Surge in Cuban immigration to U.S. continues into 2016
The number of Cubans who have entered the U.S. has spiked dramatically since President Obama announced a renewal of ties with the island nation in late 2014, a Pew Research Center analysis of government data has found. The U.S. has since opened an embassy in Havana, a move supported by a large majority of Americans, and public support is growing for ending the trade embargo with Cuba.
Cubans seeking to enter the U.S. may receive different treatment than other immigrants under the Cuban Adjustment Act of 1966. Cubans hoping to live in the U.S. legally need only show up at a port of entry and pass an inspection, which includes a check of criminal and immigration history in the U.S. After a year in the country, they may apply for legal permanent residence.
During the first 10 months of fiscal year 2016, 46,635 Cubans have entered the U.S. via ports of entry – already surpassing full fiscal year 2015’s total of 43,159, according to U.S. Customs and Border Protection data obtained through a public records request. Fiscal 2015 was a surge year and was up 78% over 2014, when 24,278 Cubans entered the U.S. And those 2014 numbers had already increased dramatically after the Cuban government lifted travel restrictions that year. These totals are significantly higher than in all of fiscal 2011, when 7,759 Cubans came into the U.S.
The surge in the number of Cubans entering the country began in the months immediately following the president’s announcement. From January to March 2015, 9,900 Cubans entered the U.S., more than double the 4,746 who arrived during the same time period in 2014. The surge continued into fiscal 2016 and peaked in the first quarter (October to December 2015), when 16,444 Cubans entered the U.S., an increase of 78% compared with the same quarter of fiscal 2015. The number of Cubans entering the U.S. has ebbed somewhat since.
Thousands of Cubans have migrated to the U.S. by land. Many fly to Ecuador because of the country’s liberal immigration policies, then travel north through Central America and Mexico. However, as some Central American countries have close their borders to the flow, this route has grown more difficult to travel, and a number of Cuban immigrants have been stranded on their way to the U.S.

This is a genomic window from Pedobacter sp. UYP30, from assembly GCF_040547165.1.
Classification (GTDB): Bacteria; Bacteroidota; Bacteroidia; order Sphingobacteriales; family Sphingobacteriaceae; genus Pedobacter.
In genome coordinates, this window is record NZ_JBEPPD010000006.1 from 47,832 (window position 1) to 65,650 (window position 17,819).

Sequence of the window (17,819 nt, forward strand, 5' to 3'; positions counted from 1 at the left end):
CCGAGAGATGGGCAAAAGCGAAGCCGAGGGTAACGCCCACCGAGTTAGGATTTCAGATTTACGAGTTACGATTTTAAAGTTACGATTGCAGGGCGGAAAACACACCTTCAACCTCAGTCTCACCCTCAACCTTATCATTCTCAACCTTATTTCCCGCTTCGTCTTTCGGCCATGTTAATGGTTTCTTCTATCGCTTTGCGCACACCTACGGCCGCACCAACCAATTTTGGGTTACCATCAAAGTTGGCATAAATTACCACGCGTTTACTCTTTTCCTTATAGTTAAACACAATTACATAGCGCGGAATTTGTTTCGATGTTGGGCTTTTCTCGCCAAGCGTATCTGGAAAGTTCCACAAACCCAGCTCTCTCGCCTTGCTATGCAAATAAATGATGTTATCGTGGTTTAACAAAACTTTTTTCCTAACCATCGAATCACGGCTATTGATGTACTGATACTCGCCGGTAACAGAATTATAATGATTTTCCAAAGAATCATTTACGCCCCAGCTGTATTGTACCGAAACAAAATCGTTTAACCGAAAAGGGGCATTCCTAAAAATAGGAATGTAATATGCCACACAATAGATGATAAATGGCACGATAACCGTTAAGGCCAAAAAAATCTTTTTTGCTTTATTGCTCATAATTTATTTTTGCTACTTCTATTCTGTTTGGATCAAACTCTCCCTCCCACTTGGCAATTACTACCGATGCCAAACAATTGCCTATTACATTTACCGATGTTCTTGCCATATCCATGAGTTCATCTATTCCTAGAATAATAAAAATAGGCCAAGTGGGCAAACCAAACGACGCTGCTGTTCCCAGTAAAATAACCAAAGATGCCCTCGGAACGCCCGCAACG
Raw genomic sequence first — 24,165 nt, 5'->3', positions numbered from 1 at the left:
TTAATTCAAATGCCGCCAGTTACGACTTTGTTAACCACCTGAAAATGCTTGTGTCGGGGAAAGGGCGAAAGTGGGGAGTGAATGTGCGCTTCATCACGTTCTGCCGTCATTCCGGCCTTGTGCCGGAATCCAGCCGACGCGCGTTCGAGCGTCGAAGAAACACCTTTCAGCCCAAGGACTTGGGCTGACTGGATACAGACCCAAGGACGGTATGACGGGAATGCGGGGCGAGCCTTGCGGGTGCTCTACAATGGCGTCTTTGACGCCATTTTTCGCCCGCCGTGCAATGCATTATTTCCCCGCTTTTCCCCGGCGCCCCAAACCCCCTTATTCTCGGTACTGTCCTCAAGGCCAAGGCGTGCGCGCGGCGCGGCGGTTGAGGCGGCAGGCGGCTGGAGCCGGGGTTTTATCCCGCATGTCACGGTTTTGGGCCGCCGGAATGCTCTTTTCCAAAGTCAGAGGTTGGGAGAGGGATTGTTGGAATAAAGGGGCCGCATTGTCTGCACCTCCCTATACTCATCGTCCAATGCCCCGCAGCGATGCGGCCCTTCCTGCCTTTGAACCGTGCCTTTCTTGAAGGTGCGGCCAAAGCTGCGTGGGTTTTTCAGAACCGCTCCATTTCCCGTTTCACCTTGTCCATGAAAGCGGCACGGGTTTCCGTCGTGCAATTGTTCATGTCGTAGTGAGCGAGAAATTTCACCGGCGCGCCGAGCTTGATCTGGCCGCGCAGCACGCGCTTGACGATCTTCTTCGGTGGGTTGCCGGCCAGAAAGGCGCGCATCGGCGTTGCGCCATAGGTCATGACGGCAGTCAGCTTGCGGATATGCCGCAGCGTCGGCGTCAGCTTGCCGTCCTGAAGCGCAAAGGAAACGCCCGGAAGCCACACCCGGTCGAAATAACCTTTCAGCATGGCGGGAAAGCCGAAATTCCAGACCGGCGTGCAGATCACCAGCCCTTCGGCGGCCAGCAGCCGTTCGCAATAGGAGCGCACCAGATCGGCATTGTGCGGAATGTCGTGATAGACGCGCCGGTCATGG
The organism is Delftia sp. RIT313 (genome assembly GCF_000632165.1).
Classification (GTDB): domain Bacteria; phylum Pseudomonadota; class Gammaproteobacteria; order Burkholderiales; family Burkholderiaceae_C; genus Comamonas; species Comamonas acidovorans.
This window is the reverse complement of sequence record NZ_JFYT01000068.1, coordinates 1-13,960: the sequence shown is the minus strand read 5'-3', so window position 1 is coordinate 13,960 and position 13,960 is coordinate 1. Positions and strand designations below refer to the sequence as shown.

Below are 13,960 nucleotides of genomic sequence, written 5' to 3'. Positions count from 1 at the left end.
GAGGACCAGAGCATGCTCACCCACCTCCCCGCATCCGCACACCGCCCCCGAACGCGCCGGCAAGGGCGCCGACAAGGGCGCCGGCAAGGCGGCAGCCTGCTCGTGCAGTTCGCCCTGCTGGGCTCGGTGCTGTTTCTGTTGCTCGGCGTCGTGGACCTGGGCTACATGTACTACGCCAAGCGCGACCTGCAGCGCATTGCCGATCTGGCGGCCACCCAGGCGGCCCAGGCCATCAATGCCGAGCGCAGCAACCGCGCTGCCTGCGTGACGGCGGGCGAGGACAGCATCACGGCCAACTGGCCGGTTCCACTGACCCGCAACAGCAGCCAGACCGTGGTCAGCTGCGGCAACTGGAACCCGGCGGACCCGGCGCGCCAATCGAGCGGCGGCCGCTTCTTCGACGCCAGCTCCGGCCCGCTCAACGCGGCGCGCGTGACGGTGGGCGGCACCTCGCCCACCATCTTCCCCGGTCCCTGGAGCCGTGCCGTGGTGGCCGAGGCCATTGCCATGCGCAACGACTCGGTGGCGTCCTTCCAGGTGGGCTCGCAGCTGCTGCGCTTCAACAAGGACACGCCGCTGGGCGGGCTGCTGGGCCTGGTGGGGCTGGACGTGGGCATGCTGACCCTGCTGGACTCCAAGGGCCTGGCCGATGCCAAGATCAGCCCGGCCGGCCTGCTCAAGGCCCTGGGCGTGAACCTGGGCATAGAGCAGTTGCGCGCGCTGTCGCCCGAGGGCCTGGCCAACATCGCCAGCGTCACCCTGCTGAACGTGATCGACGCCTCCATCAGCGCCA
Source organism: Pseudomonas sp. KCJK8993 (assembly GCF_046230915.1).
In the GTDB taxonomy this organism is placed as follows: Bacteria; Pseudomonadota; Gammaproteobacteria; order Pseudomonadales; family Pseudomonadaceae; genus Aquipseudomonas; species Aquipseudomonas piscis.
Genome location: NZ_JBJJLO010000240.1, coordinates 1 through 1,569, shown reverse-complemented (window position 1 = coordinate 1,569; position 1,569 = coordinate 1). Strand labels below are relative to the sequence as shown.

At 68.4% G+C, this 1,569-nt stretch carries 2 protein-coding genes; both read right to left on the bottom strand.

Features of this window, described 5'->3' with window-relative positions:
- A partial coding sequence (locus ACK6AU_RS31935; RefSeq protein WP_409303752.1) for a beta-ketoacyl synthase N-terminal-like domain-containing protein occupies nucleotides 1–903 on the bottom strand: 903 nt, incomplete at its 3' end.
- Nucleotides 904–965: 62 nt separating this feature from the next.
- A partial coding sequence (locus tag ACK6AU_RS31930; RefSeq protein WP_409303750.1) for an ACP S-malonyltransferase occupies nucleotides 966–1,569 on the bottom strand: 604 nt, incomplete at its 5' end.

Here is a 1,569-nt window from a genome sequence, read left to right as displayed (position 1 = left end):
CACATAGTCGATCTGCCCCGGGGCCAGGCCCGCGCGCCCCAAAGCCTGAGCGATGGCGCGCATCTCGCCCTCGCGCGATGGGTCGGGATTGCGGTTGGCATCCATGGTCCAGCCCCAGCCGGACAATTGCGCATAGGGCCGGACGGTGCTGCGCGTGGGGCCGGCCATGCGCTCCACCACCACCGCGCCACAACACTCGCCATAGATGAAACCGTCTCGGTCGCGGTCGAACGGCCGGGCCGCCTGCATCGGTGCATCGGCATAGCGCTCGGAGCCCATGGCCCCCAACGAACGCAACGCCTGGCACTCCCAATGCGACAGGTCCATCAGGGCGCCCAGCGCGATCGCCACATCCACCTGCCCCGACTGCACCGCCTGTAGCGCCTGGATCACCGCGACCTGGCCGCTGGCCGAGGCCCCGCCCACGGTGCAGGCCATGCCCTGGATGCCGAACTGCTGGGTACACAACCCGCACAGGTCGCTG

The majority of Cubans who entered the United States by land arrived through the U.S. Border Patrol’s Laredo Sector in Texas, which borders Mexico. In fiscal 2015, two-thirds (28,371) of all Cubans came through this sector, an 82% increase from the previous fiscal year. So far in fiscal 2016, the Laredo Sector has continued to receive the majority (64%) of Cuban migrants entering the U.S. through a port of entry. Fiscal 2016 also has seen a spike in land arrivals in El Paso from Cuba, where 4,810 have entered in the first 10 months. In full fiscal 2015, only 698 Cubans entered through El Paso.
Since 2014, a large percentage increase has occurred in the Miami sector, which operates in several states but primarily in Florida. The number of Cubans who entered in the Miami sector during fiscal 2015 more than doubled from the previous year, from 4,709 to 9,999. In the first 10 months of fiscal 2016, 8,960 Cubans have entered through the Miami sector.
Not all Cubans who attempt to enter the U.S. make it. Under current U.S. policy, Cubans caught trying to reach the U.S. by sea are returned to Cuba or, if they cite fear of prosecution, to a third country. In fiscal 2015, the U.S. Coast Guard apprehended 3,505 Cubans at sea, the highest number of any country. The total exceeds the 2,111 Cubans apprehended in fiscal 2014.
There are 2 million Hispanics of Cuban ancestry living in the U.S. today, the third largest Hispanic origin group behind Mexicans and Puerto Ricans. But population growth for this group is now being driven by Cuban Americans born in the U.S. rather than the arrival of new immigrants. Nevertheless, the majority (57%) of the group is foreign born; this share has declined from 68% in 2000, despite the recent influx in Cubans entering the U.S.
Note: This post was originally published on Oct. 7, 2015, and has been updated.
Jens Manuel Krogstad is a writer/editor focusing on Hispanics, immigration and demographics at Pew Research Center.